What a one handed grandfather clock is, and why they were made

I did a quick repair on this grandfather clock. I dont see many one handers so I thought I would do a quick article on them explaining… well, why they only have one hand.!

Before the invention of the pendulum , most clocks only had one hand and were regulated by a thing called a lever escapement which was in turn regulated by a fly wheel or balanced weights going back and forth on a spring. The link below is from the turret clock in Salisbury cathederal which was installed in around 1386 Р300 years before the pendulum clock was invented.

If you want to have a look at the Salisbury clock please follow the wikipedia link below.

https://commons.wikimedia.org/wiki/File:Salisbury_Cathedral,_medieval_clock.JPG#/media/File:Salisbury_Cathedral,_medieval_clock.JPG

The point about this weighted regulation on a spring is that it was terribly inaccurate because the oscillation of the weights regulating the clock overall was not particularly consistent.

By about 165o clocks were not expected to run on an accuracy of quarter of an hour a day. On that basis there was no point in trying to add a minute hand as the clocks regulation was not accurate enough to make minute measurement useful.

So, along came Christian Huygens and upset the entire apple cart by attaching a pendulum as the regulating device.

Now, if you dont know, a pendulum will always swing at the same rate on the same arc providing it is not slowed down by friction (which of course it is). The escapement wheel is designed to push the anchor at the top of the pendulum just enough to counter this friction and keep the clock in perpetual motion while its spring or weight is applying force.

Its a brilliant system because its cheap to produce and easy to adjust. The only other option up until the 19th century was to use a platform escapement which to all intents and purposes is what you will find in a mechanical watch. These wear out, can only be adjusted withing certain limits, and they are fragile. All this meant that a reasonably priced accurate clock made between 1658 and around 1960 uses a pendulum for regulation.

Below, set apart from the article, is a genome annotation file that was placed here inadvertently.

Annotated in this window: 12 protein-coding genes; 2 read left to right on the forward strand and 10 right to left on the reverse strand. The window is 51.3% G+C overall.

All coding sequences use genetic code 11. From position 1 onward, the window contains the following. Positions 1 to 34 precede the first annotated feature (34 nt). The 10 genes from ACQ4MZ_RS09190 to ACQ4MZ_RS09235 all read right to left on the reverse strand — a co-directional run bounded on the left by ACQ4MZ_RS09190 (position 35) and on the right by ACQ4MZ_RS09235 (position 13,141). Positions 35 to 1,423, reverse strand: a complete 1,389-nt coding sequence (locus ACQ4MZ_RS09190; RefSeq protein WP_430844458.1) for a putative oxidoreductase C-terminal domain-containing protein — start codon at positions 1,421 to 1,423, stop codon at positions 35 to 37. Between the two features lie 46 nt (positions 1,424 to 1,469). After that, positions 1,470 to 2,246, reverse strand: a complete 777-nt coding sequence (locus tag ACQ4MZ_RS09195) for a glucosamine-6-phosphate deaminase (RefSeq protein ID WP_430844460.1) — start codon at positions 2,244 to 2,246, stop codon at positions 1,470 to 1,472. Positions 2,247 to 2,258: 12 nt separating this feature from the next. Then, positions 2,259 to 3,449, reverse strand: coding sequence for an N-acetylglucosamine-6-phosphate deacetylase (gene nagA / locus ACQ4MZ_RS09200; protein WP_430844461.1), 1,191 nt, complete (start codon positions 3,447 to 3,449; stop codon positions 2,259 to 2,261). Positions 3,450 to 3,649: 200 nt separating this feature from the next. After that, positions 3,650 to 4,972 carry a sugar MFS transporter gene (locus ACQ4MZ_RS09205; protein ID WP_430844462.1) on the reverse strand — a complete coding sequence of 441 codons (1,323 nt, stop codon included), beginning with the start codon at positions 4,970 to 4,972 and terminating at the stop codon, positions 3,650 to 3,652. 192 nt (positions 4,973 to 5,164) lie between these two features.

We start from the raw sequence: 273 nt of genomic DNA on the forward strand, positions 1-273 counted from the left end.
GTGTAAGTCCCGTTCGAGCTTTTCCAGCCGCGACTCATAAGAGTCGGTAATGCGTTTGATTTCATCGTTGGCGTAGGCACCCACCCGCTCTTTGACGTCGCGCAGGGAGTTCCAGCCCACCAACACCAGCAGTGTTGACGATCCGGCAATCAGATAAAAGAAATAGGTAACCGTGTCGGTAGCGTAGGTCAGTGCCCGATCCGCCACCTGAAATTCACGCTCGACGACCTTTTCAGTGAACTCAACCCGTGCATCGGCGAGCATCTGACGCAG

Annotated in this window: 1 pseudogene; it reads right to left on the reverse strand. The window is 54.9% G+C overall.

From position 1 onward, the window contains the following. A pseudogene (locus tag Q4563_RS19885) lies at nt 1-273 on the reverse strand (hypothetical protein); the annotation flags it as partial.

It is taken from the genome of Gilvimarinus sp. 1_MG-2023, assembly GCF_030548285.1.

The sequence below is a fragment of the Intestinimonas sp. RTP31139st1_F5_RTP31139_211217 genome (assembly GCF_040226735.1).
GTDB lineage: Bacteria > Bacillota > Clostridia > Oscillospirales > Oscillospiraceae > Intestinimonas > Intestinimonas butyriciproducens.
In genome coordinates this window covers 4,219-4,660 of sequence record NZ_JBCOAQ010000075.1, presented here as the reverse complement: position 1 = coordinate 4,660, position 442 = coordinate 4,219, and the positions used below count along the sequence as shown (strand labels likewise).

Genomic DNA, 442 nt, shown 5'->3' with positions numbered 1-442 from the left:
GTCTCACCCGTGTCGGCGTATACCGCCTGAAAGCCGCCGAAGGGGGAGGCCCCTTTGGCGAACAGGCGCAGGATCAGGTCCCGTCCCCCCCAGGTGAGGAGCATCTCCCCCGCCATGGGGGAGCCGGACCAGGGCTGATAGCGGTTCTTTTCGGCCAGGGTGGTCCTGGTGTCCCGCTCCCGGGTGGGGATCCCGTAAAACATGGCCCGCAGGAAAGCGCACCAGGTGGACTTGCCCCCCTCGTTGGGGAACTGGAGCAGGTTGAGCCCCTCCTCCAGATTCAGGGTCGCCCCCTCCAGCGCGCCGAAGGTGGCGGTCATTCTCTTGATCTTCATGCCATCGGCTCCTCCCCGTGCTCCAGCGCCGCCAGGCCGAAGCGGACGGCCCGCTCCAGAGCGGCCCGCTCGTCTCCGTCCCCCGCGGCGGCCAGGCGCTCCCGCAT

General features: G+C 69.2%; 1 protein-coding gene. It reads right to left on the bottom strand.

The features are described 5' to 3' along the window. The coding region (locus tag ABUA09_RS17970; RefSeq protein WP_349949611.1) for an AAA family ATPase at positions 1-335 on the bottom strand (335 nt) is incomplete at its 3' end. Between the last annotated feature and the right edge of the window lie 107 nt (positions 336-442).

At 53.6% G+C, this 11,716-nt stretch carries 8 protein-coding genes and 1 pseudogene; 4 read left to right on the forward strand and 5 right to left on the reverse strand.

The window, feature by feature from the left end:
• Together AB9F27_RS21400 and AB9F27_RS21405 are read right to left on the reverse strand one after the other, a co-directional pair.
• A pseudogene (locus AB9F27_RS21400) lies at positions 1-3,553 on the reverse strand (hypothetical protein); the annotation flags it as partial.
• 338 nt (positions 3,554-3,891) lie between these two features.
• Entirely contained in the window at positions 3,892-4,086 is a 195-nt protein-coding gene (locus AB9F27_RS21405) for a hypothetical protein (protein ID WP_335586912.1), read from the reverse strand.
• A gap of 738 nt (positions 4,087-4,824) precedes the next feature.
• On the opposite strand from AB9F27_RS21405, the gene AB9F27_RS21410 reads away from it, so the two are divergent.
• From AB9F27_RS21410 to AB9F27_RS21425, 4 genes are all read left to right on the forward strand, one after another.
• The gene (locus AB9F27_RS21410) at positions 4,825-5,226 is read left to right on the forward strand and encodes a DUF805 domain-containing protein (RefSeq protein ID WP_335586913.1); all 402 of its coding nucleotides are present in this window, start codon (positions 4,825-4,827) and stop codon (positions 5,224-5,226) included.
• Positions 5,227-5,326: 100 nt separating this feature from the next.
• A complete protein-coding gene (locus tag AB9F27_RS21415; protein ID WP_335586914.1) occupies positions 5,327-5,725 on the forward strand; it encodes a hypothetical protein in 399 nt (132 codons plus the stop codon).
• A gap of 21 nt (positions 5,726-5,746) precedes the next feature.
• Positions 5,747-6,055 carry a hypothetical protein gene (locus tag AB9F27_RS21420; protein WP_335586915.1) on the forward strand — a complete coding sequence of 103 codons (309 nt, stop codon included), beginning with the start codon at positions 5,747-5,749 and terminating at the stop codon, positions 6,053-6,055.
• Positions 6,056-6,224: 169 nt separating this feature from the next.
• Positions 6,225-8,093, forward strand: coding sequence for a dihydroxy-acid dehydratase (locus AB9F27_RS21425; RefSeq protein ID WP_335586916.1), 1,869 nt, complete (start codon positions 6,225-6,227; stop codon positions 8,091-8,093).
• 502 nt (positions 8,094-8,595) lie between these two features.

The problem with the “new fangled” pendulum clock in the first few years of its production is that it was so accurate it was possible to add an accurate minute hand. This might seem like a great improvement but actually the largely illiterate population didn’t understand how to read two hands. They were used to just looking at a clock face with one hand and reading what time it was to the nearest quarter of an hour. Imagine if we lived in a world where everything timed, e.g. meetings, events, scheduled tasks, was only planned to the nearest quarter of an hour!.

So from 1658 to about 1700 the majority of clock were produced with just the one hand. Two handed clocks did appear during this period but the majority were single handed. By 1700 two handed clocks were being sold BUT they still had the one handed markings. If you see a grandfather clock that has both minute markers on the outer chapter ring AND quarter hour markers on the inner ring then its was almost certainly made between 1690 and 1720 although some makers persisted with dual marked faces up until 1740.

Note also the half hour markers which, again, made it through to the two handed version but were marked for the second hand and 7.5 minutes, 22.5, 37.5 and 52.5 minutes.

An example of a clock head (my own John Mason London Clock) below. Note that the chapter ring appears to be steel – it is not, it is a slivered brass chapter ring produced by a silvering process that predates any kind of electroplating by a couple of hundred years. The black letters are filled with wax – if you doubt the autheniticity of a 1700 clock check to see if the roman numerals have been carved in and then filled with a black wax which should be cracking a bit and possibly the odd flake missing.

john_mason_london_clock

 

The clock below is a John Taylor clock from about 1680 -1700 and as you can see it just has the single hand and the inner chapter ring marks, which at first glance look like minute markers for a second hand, but are of course quarter hour markers for this single handed clock.

Incidentally the other thing that dates this clock to the period is the lack of an arch over the dial. These were common after 1700 so along with the one handed format we can take a good guess (without looking up things!) that this clock was produced within the dates previously mentioned.

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Heres a picture of the whole clock.

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